There once was a time when Irish giants roamed the earth; their feats of strength and courage becoming legendary. However, these were not the mythical Cuchulain, or Finn McCool; they were real men who pushed the boundary of what was thought to be humanly possible. They were known as “the Irish Whales” for their size and strength and they dominated the strength events of the Olympics for the first part of the twentieth century. This was in an age when Olympic athletes were held to a strict amateur code, there were no high priced endorsement contracts, and more than a few of these “gods of the arena” could be found pounding a beat on the streets of New York when not competing. None was more renowned among these giants than Matthew McGrath.
McGrath was born on a small farm in Nenagh, County Tipperary in 1876; the oldest of eleven children. He began building his strength early behind a plough and in the backbreaking labor of the harvest. For what little recreation there was to be found on a farm, Matt would read books on Greek mythology and the ancient Olympics or listen as his parents tell stories of Irish folklore around the fire on cold winter nights. Appropriately as it would come to pass, a favorite story of young Matt’s was a tale of a landlord who challenged one of his tenants to throw a sledge and the tenant beat him soundly. The tale inspired the young McGrath to take up throwing the hammer, the event for which he would gain world renown.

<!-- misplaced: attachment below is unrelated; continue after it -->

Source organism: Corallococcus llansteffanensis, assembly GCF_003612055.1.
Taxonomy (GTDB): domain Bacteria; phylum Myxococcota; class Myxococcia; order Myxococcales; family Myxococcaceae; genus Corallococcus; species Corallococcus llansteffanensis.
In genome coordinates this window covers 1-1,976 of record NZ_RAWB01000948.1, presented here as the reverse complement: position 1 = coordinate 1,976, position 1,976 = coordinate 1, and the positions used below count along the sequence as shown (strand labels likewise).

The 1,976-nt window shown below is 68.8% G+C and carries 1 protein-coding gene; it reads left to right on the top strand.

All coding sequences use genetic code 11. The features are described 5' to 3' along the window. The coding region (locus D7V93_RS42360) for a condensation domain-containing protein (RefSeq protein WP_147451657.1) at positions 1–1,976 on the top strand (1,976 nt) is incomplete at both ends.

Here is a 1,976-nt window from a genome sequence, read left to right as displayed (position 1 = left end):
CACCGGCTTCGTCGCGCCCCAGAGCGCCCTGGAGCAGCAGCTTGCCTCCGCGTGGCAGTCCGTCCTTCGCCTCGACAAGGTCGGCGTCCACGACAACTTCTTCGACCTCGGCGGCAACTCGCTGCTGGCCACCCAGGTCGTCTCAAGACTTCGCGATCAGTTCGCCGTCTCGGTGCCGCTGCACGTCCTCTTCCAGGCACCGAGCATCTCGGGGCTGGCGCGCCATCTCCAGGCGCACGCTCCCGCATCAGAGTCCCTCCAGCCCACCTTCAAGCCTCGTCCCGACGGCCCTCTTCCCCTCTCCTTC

McGrath emigrated to America at the age of 19. Like many Irish immigrants he traveled light: a single carpet bag with one spare shirt, socks and the princely sum of six pence in his pocket. However, like those Irish emigrants before and after him, all young McGrath asked upon arriving in America was an opportunity. His first job required him to work thirteen hours a day, seven days a week. Yet, true to a promise made to his mother to “treat his body like a temple”, McGrath still made time to exercise; going to the local blacksmiths and lifting the anvil followed by throwing an improvised weight against a mattress he had hung on a wall. With such Spartan discipline McGrath was soon an imposing figure standing six feet tall and weighing 248 pounds. McGrath became an American citizen in 1899 and joined the New York City Police Department in 1902, the start of a nearly forty year career where he would rise from Patrolman to Inspector. During the course of his NYPD career McGrath would twice earn the Medal of Valor: once for subduing a fleeing armed murderer and the second for jumping from a bridge into icy cold water 30 feet below to rescue a man who had accidentally fallen.